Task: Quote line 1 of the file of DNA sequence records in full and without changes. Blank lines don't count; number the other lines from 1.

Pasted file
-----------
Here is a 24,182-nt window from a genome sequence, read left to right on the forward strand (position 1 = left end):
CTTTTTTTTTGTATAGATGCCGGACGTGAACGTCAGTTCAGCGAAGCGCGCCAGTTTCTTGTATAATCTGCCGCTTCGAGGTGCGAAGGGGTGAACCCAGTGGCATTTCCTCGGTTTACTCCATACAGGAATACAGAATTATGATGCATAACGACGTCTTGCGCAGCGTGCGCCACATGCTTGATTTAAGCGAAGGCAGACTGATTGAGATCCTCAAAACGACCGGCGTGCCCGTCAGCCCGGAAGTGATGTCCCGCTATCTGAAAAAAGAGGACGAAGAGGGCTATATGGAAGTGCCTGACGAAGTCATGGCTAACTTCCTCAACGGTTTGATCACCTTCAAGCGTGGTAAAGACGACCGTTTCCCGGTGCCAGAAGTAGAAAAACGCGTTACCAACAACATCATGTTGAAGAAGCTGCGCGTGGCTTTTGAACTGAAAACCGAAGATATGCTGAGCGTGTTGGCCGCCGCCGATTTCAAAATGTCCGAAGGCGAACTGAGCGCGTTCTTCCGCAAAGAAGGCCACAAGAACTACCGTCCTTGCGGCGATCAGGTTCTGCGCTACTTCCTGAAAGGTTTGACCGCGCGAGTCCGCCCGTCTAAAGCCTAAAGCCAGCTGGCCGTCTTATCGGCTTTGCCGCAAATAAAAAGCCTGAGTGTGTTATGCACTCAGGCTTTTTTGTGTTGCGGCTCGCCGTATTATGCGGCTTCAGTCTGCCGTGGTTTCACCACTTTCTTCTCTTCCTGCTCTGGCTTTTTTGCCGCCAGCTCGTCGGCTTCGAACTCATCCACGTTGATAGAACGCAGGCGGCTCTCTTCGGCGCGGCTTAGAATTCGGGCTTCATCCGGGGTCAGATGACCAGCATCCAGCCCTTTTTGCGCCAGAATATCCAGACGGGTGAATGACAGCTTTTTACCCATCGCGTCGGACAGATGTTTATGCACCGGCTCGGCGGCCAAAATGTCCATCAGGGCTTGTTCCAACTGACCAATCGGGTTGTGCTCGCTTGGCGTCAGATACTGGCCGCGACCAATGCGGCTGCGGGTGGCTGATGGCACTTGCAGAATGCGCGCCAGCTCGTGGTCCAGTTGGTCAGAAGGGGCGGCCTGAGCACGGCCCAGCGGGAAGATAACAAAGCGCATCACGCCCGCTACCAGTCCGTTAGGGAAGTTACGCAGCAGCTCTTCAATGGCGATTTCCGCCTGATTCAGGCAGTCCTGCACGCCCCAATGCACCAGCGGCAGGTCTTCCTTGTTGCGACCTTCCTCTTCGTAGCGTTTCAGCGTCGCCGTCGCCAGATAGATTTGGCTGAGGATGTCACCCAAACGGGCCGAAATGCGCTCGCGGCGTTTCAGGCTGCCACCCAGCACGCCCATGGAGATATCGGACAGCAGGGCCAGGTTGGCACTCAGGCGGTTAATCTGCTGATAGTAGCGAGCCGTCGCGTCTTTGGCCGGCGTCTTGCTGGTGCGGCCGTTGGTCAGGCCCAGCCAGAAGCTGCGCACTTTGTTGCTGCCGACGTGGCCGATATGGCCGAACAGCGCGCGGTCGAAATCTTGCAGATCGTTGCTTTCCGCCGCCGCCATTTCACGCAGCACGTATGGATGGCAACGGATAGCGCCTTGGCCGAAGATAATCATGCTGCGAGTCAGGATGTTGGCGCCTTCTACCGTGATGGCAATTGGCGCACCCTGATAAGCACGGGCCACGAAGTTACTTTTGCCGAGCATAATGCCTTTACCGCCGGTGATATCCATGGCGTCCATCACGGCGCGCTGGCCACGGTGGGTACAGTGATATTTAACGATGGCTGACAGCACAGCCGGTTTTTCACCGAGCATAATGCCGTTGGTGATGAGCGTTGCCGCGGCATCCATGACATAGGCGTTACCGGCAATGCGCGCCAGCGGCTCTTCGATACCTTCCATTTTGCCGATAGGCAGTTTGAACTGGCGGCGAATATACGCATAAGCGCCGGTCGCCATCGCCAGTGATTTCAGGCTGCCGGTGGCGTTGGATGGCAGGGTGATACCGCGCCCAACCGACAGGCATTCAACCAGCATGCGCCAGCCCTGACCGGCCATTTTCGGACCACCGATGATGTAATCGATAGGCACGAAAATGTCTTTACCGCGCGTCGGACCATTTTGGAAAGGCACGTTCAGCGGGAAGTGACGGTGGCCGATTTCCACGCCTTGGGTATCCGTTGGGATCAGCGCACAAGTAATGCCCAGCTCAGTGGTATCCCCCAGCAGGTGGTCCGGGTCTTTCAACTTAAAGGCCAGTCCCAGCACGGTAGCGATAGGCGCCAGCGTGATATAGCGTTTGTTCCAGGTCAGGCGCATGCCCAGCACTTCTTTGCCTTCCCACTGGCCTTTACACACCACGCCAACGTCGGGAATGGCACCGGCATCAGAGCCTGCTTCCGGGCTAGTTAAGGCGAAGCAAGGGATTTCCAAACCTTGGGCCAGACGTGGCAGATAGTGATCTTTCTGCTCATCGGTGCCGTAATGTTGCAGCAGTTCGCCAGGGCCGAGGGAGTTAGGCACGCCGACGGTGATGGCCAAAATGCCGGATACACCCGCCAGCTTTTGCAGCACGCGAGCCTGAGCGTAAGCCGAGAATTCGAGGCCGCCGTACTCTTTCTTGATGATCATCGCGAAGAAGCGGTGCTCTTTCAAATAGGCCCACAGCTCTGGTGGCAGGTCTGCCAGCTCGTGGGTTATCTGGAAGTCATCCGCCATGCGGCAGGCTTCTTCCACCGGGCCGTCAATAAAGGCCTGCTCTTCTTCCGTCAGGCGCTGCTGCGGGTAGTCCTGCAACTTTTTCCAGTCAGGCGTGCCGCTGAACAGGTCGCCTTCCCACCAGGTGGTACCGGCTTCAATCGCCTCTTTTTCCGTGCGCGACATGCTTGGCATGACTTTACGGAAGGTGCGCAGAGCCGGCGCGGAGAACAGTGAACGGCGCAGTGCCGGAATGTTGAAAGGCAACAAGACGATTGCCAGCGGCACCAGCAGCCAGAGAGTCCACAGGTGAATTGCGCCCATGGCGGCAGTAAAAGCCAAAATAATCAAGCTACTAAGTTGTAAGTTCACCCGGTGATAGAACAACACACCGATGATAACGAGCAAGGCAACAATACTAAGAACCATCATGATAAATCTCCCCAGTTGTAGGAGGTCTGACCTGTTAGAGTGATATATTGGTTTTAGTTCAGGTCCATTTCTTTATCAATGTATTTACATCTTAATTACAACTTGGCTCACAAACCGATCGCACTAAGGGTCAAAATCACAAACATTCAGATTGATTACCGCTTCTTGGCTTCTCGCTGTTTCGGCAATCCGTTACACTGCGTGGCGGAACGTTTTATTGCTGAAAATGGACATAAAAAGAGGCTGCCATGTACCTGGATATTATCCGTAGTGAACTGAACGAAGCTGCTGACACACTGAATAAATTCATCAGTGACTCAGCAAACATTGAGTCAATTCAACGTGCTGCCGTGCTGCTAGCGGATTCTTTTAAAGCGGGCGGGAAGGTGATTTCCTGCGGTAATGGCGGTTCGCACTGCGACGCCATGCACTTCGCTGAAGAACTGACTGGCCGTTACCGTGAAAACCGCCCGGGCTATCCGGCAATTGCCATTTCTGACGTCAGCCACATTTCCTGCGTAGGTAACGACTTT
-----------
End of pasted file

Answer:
Here is a 24,182-nt window from a genome sequence, read left to right on the forward strand (position 1 = left end):